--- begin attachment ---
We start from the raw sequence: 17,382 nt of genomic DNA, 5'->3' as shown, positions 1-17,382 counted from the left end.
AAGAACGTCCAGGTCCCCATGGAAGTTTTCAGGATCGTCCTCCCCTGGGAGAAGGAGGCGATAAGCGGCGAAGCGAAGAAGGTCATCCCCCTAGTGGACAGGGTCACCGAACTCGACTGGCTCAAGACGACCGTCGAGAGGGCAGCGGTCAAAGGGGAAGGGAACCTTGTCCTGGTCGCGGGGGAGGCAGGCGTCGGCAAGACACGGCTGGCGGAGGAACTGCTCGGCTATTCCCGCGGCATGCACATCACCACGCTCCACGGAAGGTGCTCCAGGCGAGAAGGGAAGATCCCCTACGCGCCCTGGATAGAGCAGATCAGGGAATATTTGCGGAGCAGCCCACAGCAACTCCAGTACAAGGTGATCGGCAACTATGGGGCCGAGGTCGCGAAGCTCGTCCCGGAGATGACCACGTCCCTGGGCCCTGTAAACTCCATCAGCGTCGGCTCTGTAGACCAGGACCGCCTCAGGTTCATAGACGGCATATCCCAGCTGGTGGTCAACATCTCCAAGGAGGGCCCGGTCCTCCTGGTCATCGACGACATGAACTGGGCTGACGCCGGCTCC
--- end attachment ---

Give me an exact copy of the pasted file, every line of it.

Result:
We start from the raw sequence: 17,382 nt of genomic DNA, 5'->3' as shown, positions 1-17,382 counted from the left end.
AAGAACGTCCAGGTCCCCATGGAAGTTTTCAGGATCGTCCTCCCCTGGGAGAAGGAGGCGATAAGCGGCGAAGCGAAGAAGGTCATCCCCCTAGTGGACAGGGTCACCGAACTCGACTGGCTCAAGACGACCGTCGAGAGGGCAGCGGTCAAAGGGGAAGGGAACCTTGTCCTGGTCGCGGGGGAGGCAGGCGTCGGCAAGACACGGCTGGCGGAGGAACTGCTCGGCTATTCCCGCGGCATGCACATCACCACGCTCCACGGAAGGTGCTCCAGGCGAGAAGGGAAGATCCCCTACGCGCCCTGGATAGAGCAGATCAGGGAATATTTGCGGAGCAGCCCACAGCAACTCCAGTACAAGGTGATCGGCAACTATGGGGCCGAGGTCGCGAAGCTCGTCCCGGAGATGACCACGTCCCTGGGCCCTGTAAACTCCATCAGCGTCGGCTCTGTAGACCAGGACCGCCTCAGGTTCATAGACGGCATATCCCAGCTGGTGGTCAACATCTCCAAGGAGGGCCCGGTCCTCCTGGTCATCGACGACATGAACTGGGCTGACGCCGGCTCC